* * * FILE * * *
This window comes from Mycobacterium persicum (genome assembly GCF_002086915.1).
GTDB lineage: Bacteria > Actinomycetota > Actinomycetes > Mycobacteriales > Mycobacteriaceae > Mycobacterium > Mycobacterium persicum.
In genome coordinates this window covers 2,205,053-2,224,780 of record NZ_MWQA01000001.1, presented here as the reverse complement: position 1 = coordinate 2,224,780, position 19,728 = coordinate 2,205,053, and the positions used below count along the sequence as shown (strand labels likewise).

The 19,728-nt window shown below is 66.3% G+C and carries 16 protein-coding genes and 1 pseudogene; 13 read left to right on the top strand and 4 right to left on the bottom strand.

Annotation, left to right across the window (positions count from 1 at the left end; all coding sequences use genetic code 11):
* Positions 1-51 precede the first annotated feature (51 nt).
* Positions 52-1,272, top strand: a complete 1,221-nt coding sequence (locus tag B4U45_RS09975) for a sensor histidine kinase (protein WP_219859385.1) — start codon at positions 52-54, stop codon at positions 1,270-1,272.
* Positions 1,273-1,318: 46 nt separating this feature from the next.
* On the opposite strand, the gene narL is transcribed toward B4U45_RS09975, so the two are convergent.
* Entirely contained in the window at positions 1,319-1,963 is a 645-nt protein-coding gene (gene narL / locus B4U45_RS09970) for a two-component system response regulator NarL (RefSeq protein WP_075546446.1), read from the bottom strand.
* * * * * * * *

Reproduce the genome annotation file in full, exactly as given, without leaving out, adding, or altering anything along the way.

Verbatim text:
This window comes from Mycobacterium persicum (genome assembly GCF_002086915.1).
GTDB lineage: Bacteria > Actinomycetota > Actinomycetes > Mycobacteriales > Mycobacteriaceae > Mycobacterium > Mycobacterium persicum.
In genome coordinates this window covers 2,205,053-2,224,780 of record NZ_MWQA01000001.1, presented here as the reverse complement: position 1 = coordinate 2,224,780, position 19,728 = coordinate 2,205,053, and the positions used below count along the sequence as shown (strand labels likewise).

The 19,728-nt window shown below is 66.3% G+C and carries 16 protein-coding genes and 1 pseudogene; 13 read left to right on the top strand and 4 right to left on the bottom strand.

Annotation, left to right across the window (positions count from 1 at the left end; all coding sequences use genetic code 11):
* Positions 1-51 precede the first annotated feature (51 nt).
* Positions 52-1,272, top strand: a complete 1,221-nt coding sequence (locus tag B4U45_RS09975) for a sensor histidine kinase (protein WP_219859385.1) — start codon at positions 52-54, stop codon at positions 1,270-1,272.
* Positions 1,273-1,318: 46 nt separating this feature from the next.
* On the opposite strand, the gene narL is transcribed toward B4U45_RS09975, so the two are convergent.
* Entirely contained in the window at positions 1,319-1,963 is a 645-nt protein-coding gene (gene narL / locus B4U45_RS09970) for a two-component system response regulator NarL (RefSeq protein WP_075546446.1), read from the bottom strand.